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NAMA asset chief warns against UK housing-market intervention

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  • NAMA asset chief warns against UK housing-market intervention

EUROPE – The head of asset management at Ireland's NAMA has warned UK politicians they risk damaging the housing market if they attempt to intervene in it.

"I come from a country where a lot of people wish they didn't own their own homes," head of asset management John Mulcahy told an industry audience in London this week.

"When the government intervenes in the housing market, the question is not how much good it will do but how much damage."

He said NAMA, which the Irish government set up in 2009 to manage property loans offloaded by Irish banks, had been "a big investor" in London residential because properties offered "decent value" and there was a clear infrastructure programme for the capital.

But he added that any attempt to change the rules would likely damage investor appetite for residential.

"If you keep changing the rules, you'll drive everyone mad," he said. "Whatever the rules, investors need to know they'll be the same in a couple of years' time.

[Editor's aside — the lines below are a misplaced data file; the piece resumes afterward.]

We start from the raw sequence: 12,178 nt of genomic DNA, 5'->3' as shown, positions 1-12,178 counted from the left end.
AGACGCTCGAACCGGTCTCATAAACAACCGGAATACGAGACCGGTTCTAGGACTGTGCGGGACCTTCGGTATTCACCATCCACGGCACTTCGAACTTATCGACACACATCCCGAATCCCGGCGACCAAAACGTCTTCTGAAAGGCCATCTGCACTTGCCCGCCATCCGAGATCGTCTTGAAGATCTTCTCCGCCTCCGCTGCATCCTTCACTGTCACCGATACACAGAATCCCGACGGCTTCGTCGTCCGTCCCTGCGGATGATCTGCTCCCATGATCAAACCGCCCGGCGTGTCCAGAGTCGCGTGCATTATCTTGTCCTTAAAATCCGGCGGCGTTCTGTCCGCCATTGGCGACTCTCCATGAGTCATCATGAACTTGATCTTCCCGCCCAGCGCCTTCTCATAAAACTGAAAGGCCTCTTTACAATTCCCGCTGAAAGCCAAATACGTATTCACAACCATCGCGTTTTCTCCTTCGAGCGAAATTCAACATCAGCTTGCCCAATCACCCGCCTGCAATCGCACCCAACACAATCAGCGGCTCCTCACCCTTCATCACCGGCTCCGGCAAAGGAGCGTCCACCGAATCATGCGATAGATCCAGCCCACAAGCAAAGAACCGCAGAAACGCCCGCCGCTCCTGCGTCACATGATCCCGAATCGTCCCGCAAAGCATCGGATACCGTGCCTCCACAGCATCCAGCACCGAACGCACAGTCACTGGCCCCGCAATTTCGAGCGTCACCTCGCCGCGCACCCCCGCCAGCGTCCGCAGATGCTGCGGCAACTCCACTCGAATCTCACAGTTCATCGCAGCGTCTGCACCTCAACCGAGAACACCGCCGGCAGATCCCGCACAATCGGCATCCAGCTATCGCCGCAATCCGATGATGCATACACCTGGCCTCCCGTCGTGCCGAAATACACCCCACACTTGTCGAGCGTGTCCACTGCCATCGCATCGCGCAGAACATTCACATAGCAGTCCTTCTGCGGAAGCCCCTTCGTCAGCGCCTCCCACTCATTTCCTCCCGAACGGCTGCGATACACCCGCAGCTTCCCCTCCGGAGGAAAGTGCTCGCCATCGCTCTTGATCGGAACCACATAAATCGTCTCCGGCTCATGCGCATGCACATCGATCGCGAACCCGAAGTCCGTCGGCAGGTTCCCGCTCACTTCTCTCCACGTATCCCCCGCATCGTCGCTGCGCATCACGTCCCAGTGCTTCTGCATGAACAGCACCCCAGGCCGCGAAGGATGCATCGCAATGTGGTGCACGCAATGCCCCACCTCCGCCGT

"You'll have a big increase in housing over the next 3-5 years. My plea would be, don't interfere too much. Decide the rules and move on."

He contrasted the UK with unspecified Eastern European markets, saying: "The local government officials I met in London could not have been more pragmatic and, above all, honest – and that's a rarer commodity than you might think.

"Don't underestimate transparency, fair dealing and a good judicial system – especially for the resolution of commercial disputes."

Despite earnest efforts to avoid commenting on the detail of the UK market, Mulcahy – appearing on a panel that also included former mayor Ken Livingstone – was drawn into questions not only on UK housing but on the infrastructure legacy of the London Olympics.

He said that although construction of the Olympic Village had been managed wisely, "if you're looking for a follow-up, there is little evidence it happens".

Yet he sidestepped criticism of the UK's poor recent record on transport infrastructure, with a muted sideswipe at the capital's notoriously unreliable underground network.

After fellow panellist and Newham mayor Robin Wales described the UK as "the only country that can build an international train station that trains don't stop in", Mulcahy said he had recently discovered London buses, "the eighth wonder of the world".

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